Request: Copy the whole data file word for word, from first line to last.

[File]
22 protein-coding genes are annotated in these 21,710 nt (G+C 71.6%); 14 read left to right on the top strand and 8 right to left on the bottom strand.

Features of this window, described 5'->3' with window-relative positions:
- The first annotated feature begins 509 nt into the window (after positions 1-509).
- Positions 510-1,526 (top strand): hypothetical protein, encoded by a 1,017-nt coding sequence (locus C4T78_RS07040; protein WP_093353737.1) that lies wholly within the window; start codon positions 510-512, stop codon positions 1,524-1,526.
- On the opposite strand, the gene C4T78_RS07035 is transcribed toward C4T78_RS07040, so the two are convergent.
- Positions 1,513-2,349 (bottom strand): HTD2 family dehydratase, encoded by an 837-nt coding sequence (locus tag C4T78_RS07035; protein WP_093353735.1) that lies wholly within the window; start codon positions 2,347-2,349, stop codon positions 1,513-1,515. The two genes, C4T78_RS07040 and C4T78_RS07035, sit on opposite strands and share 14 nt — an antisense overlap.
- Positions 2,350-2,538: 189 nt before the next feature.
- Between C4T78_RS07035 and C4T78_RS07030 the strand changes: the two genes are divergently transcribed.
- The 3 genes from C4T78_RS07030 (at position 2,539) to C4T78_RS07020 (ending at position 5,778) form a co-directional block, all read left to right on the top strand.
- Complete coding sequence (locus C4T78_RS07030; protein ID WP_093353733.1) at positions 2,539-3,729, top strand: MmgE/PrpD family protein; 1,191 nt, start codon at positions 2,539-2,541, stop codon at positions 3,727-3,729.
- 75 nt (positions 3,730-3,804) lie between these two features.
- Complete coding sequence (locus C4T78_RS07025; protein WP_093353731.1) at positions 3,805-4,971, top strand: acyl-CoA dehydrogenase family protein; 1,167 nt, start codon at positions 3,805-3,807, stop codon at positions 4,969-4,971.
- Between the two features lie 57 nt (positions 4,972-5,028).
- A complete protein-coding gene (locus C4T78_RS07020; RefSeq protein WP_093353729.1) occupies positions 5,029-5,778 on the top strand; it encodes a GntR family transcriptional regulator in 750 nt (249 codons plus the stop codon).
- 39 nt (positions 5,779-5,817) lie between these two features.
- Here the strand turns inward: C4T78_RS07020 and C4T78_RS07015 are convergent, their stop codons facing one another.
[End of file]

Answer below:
22 protein-coding genes are annotated in these 21,710 nt (G+C 71.6%); 14 read left to right on the top strand and 8 right to left on the bottom strand.

Features of this window, described 5'->3' with window-relative positions:
- The first annotated feature begins 509 nt into the window (after positions 1-509).
- Positions 510-1,526 (top strand): hypothetical protein, encoded by a 1,017-nt coding sequence (locus C4T78_RS07040; protein WP_093353737.1) that lies wholly within the window; start codon positions 510-512, stop codon positions 1,524-1,526.
- On the opposite strand, the gene C4T78_RS07035 is transcribed toward C4T78_RS07040, so the two are convergent.
- Positions 1,513-2,349 (bottom strand): HTD2 family dehydratase, encoded by an 837-nt coding sequence (locus tag C4T78_RS07035; protein WP_093353735.1) that lies wholly within the window; start codon positions 2,347-2,349, stop codon positions 1,513-1,515. The two genes, C4T78_RS07040 and C4T78_RS07035, sit on opposite strands and share 14 nt — an antisense overlap.
- Positions 2,350-2,538: 189 nt before the next feature.
- Between C4T78_RS07035 and C4T78_RS07030 the strand changes: the two genes are divergently transcribed.
- The 3 genes from C4T78_RS07030 (at position 2,539) to C4T78_RS07020 (ending at position 5,778) form a co-directional block, all read left to right on the top strand.
- Complete coding sequence (locus C4T78_RS07030; protein ID WP_093353733.1) at positions 2,539-3,729, top strand: MmgE/PrpD family protein; 1,191 nt, start codon at positions 2,539-2,541, stop codon at positions 3,727-3,729.
- 75 nt (positions 3,730-3,804) lie between these two features.
- Complete coding sequence (locus C4T78_RS07025; protein WP_093353731.1) at positions 3,805-4,971, top strand: acyl-CoA dehydrogenase family protein; 1,167 nt, start codon at positions 3,805-3,807, stop codon at positions 4,969-4,971.
- Between the two features lie 57 nt (positions 4,972-5,028).
- A complete protein-coding gene (locus C4T78_RS07020; RefSeq protein WP_093353729.1) occupies positions 5,029-5,778 on the top strand; it encodes a GntR family transcriptional regulator in 750 nt (249 codons plus the stop codon).
- 39 nt (positions 5,779-5,817) lie between these two features.
- Here the strand turns inward: C4T78_RS07020 and C4T78_RS07015 are convergent, their stop codons facing one another.